But we may have also wounded others, including our own children, spouse, etc. Where we have, we may also need to ask forgiveness.

Therefore, if you bring your gift to the altar, and there recall that your brother has anything against you, leave your gift there at the altar, go first and be reconciled with your brother, and then come and offer your gift. (Matt 5:21-23)

It may not always be prudent or even possible to ask forgiveness from another, especially if you have lost touch or they have passed on. Just tell the Holy Spirit that you are sorry for the harm you have caused and to provide an opportunity for reconciliation if possible, and make reparation (penance) through confession.

What is crucial in this Healing Retreat is that you bring all these wounds of your heart into the light so that Jesus may cleanse them in His Most Precious Blood.

If we walk in the light as He is in the light, then we have fellowship with one another, and the blood of His Son Jesus cleanses us from all sin. (1 John 5:7)

Jesus has come “to bring glad tidings to the poor… to proclaim liberty to captives
and recovery of sight to the blind, to let the oppressed go free… to give them a garland instead of ashes, the oil of gladness instead of mourning, the mantle of praise instead of a faint spirit…” (Luke 4:18, Isaiah 61:3). Do believe Him? Do you want this?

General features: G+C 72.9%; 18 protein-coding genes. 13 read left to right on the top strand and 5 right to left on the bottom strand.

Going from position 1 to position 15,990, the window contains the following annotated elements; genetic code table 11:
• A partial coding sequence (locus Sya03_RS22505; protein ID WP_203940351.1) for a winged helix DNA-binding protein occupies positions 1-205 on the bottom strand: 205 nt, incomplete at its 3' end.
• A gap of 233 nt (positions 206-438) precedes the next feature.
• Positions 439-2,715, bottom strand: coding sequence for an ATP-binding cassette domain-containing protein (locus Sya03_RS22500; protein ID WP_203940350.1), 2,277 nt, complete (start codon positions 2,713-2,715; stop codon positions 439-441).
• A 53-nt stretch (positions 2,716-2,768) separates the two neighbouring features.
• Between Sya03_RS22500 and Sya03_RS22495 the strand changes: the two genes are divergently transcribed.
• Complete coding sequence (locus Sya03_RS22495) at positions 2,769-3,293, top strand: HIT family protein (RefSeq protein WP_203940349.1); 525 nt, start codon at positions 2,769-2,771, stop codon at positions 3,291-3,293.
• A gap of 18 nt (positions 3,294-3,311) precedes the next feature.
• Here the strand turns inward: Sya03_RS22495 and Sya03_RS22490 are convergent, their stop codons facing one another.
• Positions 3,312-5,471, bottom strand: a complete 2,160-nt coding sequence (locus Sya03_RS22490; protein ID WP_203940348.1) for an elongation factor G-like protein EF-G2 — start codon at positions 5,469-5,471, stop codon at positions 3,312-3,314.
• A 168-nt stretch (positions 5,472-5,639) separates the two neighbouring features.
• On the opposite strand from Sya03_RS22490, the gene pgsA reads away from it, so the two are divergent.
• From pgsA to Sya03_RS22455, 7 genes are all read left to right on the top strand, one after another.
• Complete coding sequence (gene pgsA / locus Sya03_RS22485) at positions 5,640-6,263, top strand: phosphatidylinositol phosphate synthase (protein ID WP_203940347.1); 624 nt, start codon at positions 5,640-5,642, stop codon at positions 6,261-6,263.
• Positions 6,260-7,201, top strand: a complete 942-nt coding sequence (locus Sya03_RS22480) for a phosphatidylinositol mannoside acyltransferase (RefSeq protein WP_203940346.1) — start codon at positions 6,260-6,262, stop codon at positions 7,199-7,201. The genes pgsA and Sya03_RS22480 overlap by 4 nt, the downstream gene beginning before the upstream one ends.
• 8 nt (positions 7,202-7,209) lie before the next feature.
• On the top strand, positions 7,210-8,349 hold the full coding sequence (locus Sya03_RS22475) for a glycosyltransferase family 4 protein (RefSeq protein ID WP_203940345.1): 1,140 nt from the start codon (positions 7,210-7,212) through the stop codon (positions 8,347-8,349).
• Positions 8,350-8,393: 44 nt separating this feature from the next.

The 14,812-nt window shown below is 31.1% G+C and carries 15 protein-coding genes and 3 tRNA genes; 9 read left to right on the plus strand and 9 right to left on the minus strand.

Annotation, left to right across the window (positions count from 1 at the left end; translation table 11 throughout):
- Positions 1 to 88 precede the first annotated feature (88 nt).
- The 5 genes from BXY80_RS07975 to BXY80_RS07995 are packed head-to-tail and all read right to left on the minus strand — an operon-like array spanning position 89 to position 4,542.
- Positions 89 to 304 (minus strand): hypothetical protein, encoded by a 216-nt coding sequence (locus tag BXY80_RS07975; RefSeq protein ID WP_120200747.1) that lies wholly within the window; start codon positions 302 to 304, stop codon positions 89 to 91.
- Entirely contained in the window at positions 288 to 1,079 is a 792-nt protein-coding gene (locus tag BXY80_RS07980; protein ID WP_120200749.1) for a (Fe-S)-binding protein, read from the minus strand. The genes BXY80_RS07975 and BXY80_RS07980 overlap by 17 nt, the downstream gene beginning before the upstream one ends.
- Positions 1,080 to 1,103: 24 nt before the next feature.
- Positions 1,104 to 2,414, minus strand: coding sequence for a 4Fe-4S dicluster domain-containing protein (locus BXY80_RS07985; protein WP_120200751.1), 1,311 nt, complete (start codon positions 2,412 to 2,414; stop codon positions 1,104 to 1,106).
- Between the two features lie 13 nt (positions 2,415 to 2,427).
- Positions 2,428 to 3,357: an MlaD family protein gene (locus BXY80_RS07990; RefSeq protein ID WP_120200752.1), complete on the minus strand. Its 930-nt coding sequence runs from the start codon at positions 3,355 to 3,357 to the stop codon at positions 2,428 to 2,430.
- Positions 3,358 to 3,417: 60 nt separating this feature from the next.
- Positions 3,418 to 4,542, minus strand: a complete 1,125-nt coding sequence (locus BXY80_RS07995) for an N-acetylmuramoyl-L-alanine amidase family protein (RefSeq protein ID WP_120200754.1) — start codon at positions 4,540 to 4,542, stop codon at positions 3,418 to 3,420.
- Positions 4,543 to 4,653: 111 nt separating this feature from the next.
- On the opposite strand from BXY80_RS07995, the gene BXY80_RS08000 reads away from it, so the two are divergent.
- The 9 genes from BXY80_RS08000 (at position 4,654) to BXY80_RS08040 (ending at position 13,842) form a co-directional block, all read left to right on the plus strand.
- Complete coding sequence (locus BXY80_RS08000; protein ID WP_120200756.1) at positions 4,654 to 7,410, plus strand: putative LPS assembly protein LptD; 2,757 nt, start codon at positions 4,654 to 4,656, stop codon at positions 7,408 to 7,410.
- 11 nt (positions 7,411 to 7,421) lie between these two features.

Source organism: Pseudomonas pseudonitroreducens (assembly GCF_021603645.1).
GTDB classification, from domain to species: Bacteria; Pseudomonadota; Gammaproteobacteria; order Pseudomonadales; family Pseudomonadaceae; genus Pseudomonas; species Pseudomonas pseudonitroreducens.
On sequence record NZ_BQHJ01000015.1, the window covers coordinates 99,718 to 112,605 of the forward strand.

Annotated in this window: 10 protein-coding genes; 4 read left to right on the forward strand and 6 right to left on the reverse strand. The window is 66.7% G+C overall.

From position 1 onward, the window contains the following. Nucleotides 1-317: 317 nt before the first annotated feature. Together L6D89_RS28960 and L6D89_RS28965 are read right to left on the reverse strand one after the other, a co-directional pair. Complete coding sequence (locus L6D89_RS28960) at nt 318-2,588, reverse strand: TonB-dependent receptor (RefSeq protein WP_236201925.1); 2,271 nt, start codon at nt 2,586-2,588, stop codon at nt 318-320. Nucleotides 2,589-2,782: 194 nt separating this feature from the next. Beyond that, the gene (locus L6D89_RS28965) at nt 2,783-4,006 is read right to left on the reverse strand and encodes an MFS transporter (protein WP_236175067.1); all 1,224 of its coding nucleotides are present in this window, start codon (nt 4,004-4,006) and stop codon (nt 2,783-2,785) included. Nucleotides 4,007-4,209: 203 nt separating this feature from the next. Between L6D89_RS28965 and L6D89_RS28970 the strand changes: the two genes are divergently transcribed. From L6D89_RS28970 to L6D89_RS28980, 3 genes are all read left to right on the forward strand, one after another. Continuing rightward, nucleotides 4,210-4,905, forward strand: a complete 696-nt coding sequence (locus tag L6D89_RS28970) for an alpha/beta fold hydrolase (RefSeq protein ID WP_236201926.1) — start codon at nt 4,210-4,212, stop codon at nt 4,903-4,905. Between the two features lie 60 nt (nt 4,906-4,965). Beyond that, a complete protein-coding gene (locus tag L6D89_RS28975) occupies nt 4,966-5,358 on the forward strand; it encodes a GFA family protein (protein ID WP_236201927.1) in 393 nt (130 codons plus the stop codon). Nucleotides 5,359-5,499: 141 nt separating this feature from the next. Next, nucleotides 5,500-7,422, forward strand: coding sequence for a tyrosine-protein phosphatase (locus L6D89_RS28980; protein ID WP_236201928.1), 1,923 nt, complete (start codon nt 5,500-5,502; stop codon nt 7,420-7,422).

Then in your journal…

• Write down the good memories of your childhood, whatever they may be. Thank God for these precious memories and moments.
• Ask the Holy Spirit to reveal to you any memories that need healing. Bring your parents and your whole family before Jesus, and forgive each one of them for any way they have hurt you, let you down, or failed to love you as needed.
• Ask Jesus to forgive you for any way you have not loved, respected, or served your parents and family as you should have. Ask the Lord to bless them and touch them and to bring light and healing between you.
• Repent of any vows that you have made, such as “I will never let anyone close enough to hurt me” or “No one will love me” or “I want to die” or “I will never be healed,” etc. Ask the Holy Spirit to free your heart to love, and be loved.